The first of the contributions from the British Army were the Tigers Parachute Display Team from the Proncess of Wales Royal Regiment. Now based at Paderborn in Germany, the team gone from facing disbandment to being one of the most innovative and enjoyable displays on the circuit. 2015 has seen the team bring in Wingsuit displays alongside more traditional freefall displays and are supporting many major events around the UK and into Europe.
The Royal Air Force has nearly all of their display teams involved at some point across the Festival. The Red Arrows were scheduled to appear over all four days, though like the rest of the flying their appearance on Thursday was cancelled by poor weather. Unusually for the Air Festival weekend they were not based at Bournemouth Airport instead choosing Exeter Airport which was closer to a number of other commitments in the South west. This did cause them a few problems on the Friday as the weather remained poor in that area leading to the team cutting short their display so they had enough fuel for a prolonged instrument approach back to Exeter.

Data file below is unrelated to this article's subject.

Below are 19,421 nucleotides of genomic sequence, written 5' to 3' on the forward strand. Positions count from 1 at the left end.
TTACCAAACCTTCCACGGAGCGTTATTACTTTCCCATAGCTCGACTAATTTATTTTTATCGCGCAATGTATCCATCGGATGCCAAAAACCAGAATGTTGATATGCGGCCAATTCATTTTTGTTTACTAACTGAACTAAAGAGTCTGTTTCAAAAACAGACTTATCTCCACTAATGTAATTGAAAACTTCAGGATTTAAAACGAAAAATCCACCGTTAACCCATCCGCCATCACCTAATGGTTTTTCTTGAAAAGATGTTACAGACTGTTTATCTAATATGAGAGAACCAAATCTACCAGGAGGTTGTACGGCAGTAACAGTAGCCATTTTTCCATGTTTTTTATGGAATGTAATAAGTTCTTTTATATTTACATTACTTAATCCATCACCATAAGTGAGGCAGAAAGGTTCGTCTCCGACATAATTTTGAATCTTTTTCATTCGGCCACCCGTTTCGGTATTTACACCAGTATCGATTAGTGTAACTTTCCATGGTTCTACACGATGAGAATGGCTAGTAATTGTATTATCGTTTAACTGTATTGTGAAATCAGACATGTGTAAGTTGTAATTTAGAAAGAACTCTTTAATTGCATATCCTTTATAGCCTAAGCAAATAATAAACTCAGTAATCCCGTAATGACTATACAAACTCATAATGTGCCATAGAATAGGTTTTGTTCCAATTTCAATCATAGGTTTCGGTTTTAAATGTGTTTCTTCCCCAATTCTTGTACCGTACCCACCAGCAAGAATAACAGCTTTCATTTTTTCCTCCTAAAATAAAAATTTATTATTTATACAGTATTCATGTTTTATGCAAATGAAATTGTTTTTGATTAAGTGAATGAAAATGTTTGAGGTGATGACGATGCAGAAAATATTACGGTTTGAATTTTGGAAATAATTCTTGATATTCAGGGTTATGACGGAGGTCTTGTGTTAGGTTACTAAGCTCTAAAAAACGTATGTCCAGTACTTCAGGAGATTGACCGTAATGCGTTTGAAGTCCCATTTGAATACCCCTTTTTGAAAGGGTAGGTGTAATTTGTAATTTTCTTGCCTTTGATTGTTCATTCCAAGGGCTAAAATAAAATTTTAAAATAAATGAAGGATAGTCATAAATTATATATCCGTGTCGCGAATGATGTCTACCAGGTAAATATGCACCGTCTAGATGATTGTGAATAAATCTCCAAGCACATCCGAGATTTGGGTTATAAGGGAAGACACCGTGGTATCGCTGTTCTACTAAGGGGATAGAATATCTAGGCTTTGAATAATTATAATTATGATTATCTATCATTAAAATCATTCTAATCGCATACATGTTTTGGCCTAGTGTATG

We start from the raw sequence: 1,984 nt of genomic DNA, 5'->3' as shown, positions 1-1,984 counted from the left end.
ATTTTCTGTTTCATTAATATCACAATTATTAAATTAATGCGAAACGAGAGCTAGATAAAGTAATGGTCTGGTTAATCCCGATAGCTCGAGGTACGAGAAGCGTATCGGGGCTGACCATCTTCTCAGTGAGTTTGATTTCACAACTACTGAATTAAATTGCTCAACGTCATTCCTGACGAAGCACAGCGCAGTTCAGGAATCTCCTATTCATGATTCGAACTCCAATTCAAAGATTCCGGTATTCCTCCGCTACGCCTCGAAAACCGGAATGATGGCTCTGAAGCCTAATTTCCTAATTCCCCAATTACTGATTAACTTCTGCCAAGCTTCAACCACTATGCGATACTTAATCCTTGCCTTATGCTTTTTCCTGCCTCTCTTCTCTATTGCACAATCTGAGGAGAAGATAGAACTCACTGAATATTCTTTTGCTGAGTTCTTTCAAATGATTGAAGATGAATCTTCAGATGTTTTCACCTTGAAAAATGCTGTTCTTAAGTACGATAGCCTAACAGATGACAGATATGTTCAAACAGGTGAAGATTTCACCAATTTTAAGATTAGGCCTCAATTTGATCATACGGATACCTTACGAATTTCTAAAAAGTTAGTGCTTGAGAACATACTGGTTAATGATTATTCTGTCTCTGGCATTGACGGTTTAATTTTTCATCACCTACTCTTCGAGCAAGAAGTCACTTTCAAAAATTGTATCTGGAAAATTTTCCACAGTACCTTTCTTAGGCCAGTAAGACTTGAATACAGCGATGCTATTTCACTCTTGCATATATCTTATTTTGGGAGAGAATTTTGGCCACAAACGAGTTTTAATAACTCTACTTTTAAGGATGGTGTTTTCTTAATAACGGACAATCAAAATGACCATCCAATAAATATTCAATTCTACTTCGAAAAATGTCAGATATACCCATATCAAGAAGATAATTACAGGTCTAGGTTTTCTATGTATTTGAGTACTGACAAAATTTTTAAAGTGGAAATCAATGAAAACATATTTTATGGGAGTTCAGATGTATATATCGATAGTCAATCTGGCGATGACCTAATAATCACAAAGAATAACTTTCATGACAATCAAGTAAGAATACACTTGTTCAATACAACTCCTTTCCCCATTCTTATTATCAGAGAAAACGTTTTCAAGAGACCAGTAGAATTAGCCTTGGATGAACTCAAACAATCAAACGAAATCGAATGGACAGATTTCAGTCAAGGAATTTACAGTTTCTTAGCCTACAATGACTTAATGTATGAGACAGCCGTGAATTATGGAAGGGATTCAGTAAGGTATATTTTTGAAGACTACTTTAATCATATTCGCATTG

The Battle of Britain Memorial Flight were also out in force with the Douglas Dakota III performing as solo item with the pair of Supermarine Spitfire IX and Hurricane IIc performing together as a salute to the 75th Anniversary of the Battle of Britain.
As ever, the RAF also had a full array of solo and role demonstration displays in action. Adding to the Rotary action was the excellent Boeing Chinook HC4 display which is always impressive viewed from the top of the East Overcliff Drive where it appears at eye-level. Flt Andy Preece gave a wonderful aerobatic account of the Grob Tutor T1 and the new BAE Systems Hawk T2 Role Demonstration certainly got eyes looking skywards. Completing the RAF displays was the Eurofighter Typhoon FGR4 flown by Flt Lt Jonny Dowen. Jonny’s displays have been incredibly impressive throughout the summer and the crowds at Bournemouth certainly enjoyed the noise of agility of the RAF’s frontline fighter.